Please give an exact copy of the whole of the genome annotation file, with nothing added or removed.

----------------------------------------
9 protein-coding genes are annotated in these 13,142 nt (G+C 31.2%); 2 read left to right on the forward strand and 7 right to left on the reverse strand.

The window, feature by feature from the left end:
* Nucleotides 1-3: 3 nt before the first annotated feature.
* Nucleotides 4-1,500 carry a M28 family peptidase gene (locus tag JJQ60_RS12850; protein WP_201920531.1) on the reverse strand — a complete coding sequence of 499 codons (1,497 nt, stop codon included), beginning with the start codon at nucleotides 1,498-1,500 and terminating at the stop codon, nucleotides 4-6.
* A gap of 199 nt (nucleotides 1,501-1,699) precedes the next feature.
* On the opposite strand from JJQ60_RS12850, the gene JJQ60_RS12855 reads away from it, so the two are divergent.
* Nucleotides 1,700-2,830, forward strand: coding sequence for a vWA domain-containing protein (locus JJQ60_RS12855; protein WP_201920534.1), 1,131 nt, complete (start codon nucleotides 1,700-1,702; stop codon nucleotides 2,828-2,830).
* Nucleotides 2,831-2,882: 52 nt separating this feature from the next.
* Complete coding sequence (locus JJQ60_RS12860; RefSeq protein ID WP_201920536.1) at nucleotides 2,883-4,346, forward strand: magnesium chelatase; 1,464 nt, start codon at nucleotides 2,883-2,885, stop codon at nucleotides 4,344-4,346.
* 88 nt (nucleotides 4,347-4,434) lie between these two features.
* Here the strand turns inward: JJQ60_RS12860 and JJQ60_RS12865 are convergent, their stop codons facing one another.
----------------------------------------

9 protein-coding genes are annotated in these 13,142 nt (G+C 31.2%); 2 read left to right on the forward strand and 7 right to left on the reverse strand.

The window, feature by feature from the left end:
* Nucleotides 1-3: 3 nt before the first annotated feature.
* Nucleotides 4-1,500 carry a M28 family peptidase gene (locus tag JJQ60_RS12850; protein WP_201920531.1) on the reverse strand — a complete coding sequence of 499 codons (1,497 nt, stop codon included), beginning with the start codon at nucleotides 1,498-1,500 and terminating at the stop codon, nucleotides 4-6.
* A gap of 199 nt (nucleotides 1,501-1,699) precedes the next feature.
* On the opposite strand from JJQ60_RS12850, the gene JJQ60_RS12855 reads away from it, so the two are divergent.
* Nucleotides 1,700-2,830, forward strand: coding sequence for a vWA domain-containing protein (locus JJQ60_RS12855; protein WP_201920534.1), 1,131 nt, complete (start codon nucleotides 1,700-1,702; stop codon nucleotides 2,828-2,830).
* Nucleotides 2,831-2,882: 52 nt separating this feature from the next.
* Complete coding sequence (locus JJQ60_RS12860; RefSeq protein ID WP_201920536.1) at nucleotides 2,883-4,346, forward strand: magnesium chelatase; 1,464 nt, start codon at nucleotides 2,883-2,885, stop codon at nucleotides 4,344-4,346.
* 88 nt (nucleotides 4,347-4,434) lie between these two features.
* Here the strand turns inward: JJQ60_RS12860 and JJQ60_RS12865 are convergent, their stop codons facing one another.